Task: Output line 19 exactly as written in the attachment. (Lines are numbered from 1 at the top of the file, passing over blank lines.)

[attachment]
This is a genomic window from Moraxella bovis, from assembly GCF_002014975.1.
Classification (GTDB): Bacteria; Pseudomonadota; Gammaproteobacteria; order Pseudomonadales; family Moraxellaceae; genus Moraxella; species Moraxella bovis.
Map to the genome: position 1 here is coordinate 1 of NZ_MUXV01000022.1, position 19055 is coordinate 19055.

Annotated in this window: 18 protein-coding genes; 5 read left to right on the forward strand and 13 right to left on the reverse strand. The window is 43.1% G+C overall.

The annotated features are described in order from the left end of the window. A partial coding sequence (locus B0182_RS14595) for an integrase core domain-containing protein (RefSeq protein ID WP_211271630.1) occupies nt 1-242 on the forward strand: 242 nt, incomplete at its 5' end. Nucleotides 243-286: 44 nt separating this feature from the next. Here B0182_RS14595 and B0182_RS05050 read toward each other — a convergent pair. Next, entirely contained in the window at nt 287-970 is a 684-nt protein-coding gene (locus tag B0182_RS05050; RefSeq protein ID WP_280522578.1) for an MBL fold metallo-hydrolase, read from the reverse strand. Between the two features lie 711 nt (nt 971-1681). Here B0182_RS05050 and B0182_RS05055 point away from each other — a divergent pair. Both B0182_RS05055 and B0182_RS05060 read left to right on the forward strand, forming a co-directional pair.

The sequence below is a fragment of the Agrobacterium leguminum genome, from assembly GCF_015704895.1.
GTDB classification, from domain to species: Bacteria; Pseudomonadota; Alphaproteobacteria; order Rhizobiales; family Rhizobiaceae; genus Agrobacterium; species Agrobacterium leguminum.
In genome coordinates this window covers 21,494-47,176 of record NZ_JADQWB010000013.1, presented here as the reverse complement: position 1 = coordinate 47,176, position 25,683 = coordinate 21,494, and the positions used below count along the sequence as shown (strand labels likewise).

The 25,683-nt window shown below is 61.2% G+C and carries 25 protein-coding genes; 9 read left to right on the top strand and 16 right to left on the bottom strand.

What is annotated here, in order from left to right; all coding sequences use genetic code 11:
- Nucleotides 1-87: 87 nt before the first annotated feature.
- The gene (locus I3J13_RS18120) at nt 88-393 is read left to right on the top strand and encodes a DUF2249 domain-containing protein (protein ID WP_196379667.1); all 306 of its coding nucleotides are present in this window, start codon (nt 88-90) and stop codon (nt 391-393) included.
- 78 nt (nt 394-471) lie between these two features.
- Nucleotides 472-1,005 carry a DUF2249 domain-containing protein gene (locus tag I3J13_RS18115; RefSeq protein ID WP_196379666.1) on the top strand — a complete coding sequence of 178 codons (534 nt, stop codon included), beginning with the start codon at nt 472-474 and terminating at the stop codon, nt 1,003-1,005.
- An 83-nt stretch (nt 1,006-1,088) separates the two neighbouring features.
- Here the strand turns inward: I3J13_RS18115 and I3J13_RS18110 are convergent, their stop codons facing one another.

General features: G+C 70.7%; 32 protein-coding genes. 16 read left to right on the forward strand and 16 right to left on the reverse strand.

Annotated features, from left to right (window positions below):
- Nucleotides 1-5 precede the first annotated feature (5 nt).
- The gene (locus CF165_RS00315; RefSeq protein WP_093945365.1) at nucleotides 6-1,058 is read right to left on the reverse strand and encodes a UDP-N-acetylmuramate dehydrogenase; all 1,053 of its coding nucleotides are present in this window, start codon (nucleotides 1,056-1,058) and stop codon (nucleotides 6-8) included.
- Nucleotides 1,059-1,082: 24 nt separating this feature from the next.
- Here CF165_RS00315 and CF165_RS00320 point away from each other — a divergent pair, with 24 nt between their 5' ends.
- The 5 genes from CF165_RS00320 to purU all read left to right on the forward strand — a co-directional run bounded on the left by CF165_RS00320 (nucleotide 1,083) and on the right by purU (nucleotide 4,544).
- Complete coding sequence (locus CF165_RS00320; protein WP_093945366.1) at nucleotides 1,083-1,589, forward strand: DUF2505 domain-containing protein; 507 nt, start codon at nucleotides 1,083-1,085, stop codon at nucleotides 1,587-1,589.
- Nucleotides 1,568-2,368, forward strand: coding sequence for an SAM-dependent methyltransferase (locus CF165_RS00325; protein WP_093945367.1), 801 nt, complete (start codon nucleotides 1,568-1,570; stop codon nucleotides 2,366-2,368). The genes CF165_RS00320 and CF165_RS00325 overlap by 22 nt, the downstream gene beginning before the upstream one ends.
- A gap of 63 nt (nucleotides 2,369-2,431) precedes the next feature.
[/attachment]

- Nucleotides 1-5 precede the first annotated feature (5 nt).